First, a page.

The court case
District court judgment
The trial was completed and the verdict was delivered by the district and sessions judge in November 1995. The judge ruled that the accused were not guilty, stating inter alia that Bhanwari's husband couldn't have passively watched his wife being gang-raped. The accused included an uncle-nephew pair, and the judge said that a man could not have participated in a gang rape in the presence of his own nephew; he also stated that he believed an upper-caste man would not have raped a Dalit. The judge also asserted that the 52 hour delay in the medical examination meant it was possible that she was lying about the accusation.
The judgement led to a nationwide campaign for justice for Bhanwari Devi, as well as changes to the law surrounding workplace sexual harassment. However, by 2007, 15 years after the incident, the Rajasthan High Court held only one hearing on the case and two of the accused were dead.
Bhanwari Devi and her family were ostracized by villagers in Bhateri and by members of her own caste living elsewhere. When her mother died, her brothers and others did not allow her to participate in the funeral. Following this incident, Bhanwari handed over to them the sum of Rs.25,000 which she had received from Prime Minister Narasimha Rao. Her brothers spent this money on organizing a Kumhar caste panchayat, where people were asked to accept her back into the community. In spite of this effort, her acceptance in the community remained nominal and her son Mukesh had a difficult time finding a family willing to marry their daughter to him. Mukesh (who had been barely four years old when Bhanwari made her rape allegation) also faced other problems: he was taunted by his classmates for being the son of a notorious slut when he attended college in Dausa many years later and this resulted in a scuffle where he was soundly trashed by the others.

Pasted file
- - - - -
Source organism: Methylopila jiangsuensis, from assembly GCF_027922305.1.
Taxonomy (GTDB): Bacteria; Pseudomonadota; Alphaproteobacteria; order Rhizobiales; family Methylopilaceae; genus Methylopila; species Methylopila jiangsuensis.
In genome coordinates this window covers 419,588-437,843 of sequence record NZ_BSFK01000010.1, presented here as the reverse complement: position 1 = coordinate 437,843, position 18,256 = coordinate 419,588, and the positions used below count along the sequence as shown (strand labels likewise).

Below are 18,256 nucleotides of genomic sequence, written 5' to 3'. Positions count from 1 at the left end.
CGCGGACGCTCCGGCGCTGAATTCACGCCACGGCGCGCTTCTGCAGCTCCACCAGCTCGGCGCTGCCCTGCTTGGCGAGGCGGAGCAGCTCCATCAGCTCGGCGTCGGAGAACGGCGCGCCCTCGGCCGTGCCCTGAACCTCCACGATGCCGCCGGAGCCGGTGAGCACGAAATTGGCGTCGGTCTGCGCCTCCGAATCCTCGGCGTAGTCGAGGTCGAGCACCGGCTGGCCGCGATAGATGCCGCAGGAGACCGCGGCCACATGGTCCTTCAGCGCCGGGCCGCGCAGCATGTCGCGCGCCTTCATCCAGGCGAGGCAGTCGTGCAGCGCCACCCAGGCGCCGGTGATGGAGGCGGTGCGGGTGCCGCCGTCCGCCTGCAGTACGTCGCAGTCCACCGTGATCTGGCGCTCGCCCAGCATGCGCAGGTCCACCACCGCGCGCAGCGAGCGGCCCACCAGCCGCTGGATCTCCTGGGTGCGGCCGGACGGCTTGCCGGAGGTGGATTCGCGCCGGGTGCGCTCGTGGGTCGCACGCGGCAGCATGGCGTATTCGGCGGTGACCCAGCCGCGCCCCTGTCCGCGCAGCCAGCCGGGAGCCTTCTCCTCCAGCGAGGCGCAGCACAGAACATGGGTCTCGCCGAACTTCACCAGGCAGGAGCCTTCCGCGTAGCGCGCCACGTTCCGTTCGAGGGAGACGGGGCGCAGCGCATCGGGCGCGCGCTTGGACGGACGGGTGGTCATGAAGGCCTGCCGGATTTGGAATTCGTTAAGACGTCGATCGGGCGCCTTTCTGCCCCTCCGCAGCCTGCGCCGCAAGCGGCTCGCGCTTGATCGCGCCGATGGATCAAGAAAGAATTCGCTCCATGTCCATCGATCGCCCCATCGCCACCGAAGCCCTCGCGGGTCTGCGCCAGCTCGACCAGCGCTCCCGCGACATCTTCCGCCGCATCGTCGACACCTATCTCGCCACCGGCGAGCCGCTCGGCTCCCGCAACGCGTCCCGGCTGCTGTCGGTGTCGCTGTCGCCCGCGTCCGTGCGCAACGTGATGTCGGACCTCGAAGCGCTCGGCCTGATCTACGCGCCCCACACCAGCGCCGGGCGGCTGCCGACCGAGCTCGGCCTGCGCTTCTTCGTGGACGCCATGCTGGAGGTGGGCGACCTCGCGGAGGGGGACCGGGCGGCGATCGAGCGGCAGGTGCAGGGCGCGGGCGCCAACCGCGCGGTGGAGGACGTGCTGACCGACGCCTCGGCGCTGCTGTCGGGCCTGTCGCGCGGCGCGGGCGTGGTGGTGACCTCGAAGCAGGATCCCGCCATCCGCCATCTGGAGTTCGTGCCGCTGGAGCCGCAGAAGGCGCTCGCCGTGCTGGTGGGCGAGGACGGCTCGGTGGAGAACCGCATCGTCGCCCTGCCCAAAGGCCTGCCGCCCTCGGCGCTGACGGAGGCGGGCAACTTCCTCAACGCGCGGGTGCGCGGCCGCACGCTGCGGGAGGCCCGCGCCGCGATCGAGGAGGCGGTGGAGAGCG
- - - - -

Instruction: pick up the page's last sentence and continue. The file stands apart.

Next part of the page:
The New Indian Express journalist Sukhmani Singh interviewed her in 2001 and reported: "Feisty, outspoken, innately hospitable, she openly expressed her resentment against both the women's groups and the government, all of whom have been fiercely guarding her like their pet mannequin all these many years." He reported that she was "weary, resigned and bitter" after all these years. He also reported that Bhanwari wanted to leave Bhateri, but couldn't afford to do so. Her sole source of income was a buffalo, as her two bighas of land had become unproductive due to three years of drought. Most of the money that she received as part of the Neerja Bhanot Memorial Award in 1994 was locked away in a trust to aid women.